owned solely andbelonging to him. Thereafter, he underwent development and the exploitation for the
mining claims which he estimates to be approximately 24 metric tons of iron ore.
However, Fonacier decide to revoke the authority given to Gaite, whereas respondent assented subject to
certain conditions. Consequently a revocation of Power of Attorney and Contract was executed
transferring P20k plus royalties from the mining claims, all rights and interest on the road and other
developments

done,

as

well

as

the

right

to

use

of

the

business

name,

goodwill,

records,documents related to the mines. Furthermore, included in the transfer was the rights and interest
over the 24K+ tons of iron ore that had been extracted. Lastly the balance of P65K was to be paid for
covering the first shipment of iron ores.
To secure the payment of P65k, respondent executed a surety bond with himself as principal, the Larap
Mines and Smelting Co. and its stockholder as sureties. Yet, this was refused by petitioner. Appelle further
required another bond underwritten by a bonding company to secure the payment of the balance. Hence
a second bond was produced with Far Eastern Surety as an additional surety, provided the liability of Far
Eastern would only prosper when there had been an actual sale of the iron ores of not less than the
agreed amount of P65k, moreover, its liability was to automatically expire on December 1955.
On December 1955, the second bond had expired and no sale amounting to the stipulation as prior
agreed nor had the balance been paid to petitioner by respondent. Thus such failure, prompted petitioner
to file a complaint in the CFI of Manila for the payment of the balance and other damages.

The Trial Court ruled in favor of plaintiff ordering defendant to pay the balance of P65k with interest.
Afterwards an appeal was affected by the respondent where several motions were presented for
resolution: a motion for contempt; two motions to dismiss the appeal for becoming moot and academic;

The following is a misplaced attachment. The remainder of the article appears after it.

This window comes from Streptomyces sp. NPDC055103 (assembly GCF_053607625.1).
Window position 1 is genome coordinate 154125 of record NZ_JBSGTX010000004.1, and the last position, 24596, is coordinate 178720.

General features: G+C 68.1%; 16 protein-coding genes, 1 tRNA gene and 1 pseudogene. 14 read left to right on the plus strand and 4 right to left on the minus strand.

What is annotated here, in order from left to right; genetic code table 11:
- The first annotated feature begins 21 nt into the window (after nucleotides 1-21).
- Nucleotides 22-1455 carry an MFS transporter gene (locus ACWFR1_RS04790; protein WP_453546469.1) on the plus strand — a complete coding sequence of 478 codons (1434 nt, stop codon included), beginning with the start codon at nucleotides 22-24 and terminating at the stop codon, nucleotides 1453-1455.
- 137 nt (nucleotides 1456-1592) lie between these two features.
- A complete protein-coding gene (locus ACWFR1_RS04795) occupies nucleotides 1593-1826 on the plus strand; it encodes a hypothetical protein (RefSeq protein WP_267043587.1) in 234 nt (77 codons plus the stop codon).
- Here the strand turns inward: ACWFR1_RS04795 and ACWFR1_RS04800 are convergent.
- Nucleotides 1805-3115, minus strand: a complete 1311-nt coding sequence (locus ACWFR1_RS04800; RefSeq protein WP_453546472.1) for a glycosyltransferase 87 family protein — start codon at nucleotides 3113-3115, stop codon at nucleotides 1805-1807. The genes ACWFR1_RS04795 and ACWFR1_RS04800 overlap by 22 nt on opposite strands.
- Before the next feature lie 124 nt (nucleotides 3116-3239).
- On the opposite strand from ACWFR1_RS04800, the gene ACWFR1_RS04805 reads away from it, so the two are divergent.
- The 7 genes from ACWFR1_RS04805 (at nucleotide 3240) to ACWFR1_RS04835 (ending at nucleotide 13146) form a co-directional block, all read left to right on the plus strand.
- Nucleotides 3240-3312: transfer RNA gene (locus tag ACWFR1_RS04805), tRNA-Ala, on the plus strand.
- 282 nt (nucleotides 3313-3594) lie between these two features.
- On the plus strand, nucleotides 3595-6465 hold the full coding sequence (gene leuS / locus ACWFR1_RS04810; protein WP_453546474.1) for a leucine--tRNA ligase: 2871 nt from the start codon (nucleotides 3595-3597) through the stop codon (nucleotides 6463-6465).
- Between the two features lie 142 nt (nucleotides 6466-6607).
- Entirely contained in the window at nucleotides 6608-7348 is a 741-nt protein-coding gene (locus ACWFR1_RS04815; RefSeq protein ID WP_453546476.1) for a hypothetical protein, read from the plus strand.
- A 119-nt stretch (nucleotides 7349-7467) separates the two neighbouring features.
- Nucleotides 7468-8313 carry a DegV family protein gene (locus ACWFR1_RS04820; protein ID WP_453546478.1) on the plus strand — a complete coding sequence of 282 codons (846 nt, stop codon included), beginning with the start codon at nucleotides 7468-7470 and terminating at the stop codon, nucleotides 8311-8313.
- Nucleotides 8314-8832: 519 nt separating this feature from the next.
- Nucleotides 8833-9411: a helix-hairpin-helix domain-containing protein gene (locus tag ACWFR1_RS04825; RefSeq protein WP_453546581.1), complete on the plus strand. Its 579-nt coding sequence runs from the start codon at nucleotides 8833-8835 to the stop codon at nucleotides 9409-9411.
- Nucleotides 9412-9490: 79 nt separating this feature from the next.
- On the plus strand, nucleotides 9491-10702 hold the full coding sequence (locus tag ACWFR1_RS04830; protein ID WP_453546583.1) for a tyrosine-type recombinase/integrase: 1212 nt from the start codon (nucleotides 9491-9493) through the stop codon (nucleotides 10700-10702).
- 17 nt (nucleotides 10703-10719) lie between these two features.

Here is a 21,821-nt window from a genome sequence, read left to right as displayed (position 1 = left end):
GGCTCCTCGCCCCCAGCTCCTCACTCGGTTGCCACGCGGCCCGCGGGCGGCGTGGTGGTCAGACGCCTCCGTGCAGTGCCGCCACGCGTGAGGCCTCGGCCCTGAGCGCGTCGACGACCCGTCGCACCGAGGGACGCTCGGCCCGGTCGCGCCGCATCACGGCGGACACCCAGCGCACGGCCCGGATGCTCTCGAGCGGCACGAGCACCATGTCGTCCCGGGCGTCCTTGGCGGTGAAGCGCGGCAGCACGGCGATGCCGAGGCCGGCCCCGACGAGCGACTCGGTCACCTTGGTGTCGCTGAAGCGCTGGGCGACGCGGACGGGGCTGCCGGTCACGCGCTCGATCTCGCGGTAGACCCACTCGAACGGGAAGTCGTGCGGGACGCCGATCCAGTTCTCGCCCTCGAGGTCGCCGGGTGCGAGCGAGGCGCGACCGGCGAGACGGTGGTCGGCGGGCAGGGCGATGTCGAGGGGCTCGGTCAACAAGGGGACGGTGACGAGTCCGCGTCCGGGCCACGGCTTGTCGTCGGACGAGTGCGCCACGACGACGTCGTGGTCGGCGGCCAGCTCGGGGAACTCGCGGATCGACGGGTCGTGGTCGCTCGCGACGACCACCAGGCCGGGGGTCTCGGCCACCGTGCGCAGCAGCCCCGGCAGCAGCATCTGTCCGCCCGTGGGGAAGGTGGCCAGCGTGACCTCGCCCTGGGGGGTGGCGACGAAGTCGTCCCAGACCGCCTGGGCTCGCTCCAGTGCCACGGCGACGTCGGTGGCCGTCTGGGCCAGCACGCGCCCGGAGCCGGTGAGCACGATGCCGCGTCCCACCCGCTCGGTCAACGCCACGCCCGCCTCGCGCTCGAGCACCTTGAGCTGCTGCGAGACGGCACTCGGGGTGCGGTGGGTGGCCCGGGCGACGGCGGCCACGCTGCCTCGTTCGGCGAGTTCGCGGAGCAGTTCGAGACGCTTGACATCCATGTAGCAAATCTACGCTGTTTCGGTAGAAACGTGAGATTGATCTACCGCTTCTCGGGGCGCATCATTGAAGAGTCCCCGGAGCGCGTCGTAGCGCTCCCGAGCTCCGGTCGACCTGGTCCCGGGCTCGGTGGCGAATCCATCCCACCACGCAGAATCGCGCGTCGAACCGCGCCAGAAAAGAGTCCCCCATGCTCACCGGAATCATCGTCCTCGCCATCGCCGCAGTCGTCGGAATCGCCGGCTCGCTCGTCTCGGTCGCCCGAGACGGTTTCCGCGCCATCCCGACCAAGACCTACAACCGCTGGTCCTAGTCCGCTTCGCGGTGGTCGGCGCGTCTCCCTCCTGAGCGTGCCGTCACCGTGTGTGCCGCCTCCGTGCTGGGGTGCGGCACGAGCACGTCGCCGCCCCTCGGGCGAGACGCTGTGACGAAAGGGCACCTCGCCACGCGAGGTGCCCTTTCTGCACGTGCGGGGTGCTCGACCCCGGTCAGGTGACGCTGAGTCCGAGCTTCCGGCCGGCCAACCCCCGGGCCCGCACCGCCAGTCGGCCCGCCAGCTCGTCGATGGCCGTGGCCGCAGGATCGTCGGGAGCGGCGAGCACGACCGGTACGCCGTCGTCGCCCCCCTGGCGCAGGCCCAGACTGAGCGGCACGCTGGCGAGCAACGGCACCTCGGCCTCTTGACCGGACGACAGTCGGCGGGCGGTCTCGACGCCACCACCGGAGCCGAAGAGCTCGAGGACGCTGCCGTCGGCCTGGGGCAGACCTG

motion for a new trial, filed by appellee Gaite. The motion for contempt was held unmeritorious, while the
rest of the motions were held unnecessary to resolve
Issue: Whether or not the Lower Court erred in holding the obligation of appellant Fonacier to pay appelle
Gaite the balance of P65k, as one with a period or term and not one with a suspensive condition; and that
the term expired on December 1955
Held: No error was found, affirming the decision of the lower court. Gaite acted within his rights in
demanding payment and instituting this action one year from and after the contract was executed, either
because the appellant debtors had impaired the securities originally given and thereby forfeited any
further time within which to pay; or because the term of payment was originally of no more than one year,
and the balance of P65k, became due and payable thereafter.
The Lower Court was legally correct in holding the shipment or sale of the iron ore is not a condition or
suspensive to the payment of the balance of P65k, but was only a suspensive period or term. What
characterizes a conditional obligation is the fact that its efficacy or obligatory force as distinguished from
its demandability, is subordinated to the happening of a future and uncertain event; so that if the
suspensive condition does not take place, the parties would stand as if the conditional obligation had
never existed.
The sale of the ore to Fonacier was a sale on credit, and not an aleatory contract where the transferor,
Gaite, would assume the risk of not being paid at all; and that the previous sale or shipment of the ore
was not a suspensive condition for the payment of the balance of the agreed price, but was intended
merely to fix the future date of the payment.
While as to the right of Fonacier to insist that Gaite should wait for the sale or shipment of the ore before
receiving payment; or, in other words, whether or not they are entitled to take full advantage of the period
granted them for making the payment. The appellant had indeed have forfeited the right to compel Gaite
to wait for the sale of the ore before receiving payment of the balance of P65,000.00, because of their
failure to renew the bond of the Far Eastern Surety Company or else replace it with an equivalent
guarantee. The expiration of the bonding company's undertaking on December 8, 1955 substantially
reduced the security of the vendor's rights as creditor for the unpaid P65,000.00, a security that Gaite
considered essential and upon which he had insisted when he executed the deed of sale of the ore to
Fonacier (first bond).
Under paragraphs 2 and 3 of Article 1198 of the Civil Code of thePhilippines: ART. 1198. The debtor shall
lose every right to make use of the period: (2) When he does not furnish to the creditor the guaranties or
securities which he has promised. (3) When by his own acts he has impaired said guaranties or securities

after their establishment, and when through fortuitous event they disappear, unless he immediately gives
new ones equally satisfactory.
Appellants' failure to renew or extend the surety company's bond upon its expiration plainly impaired the
securities given to the creditor (appellee Gaite), unless immediately renewed or replaced.
Nevertheless, there is no merit in appellants' argument that Gaite'sacceptance of the surety company's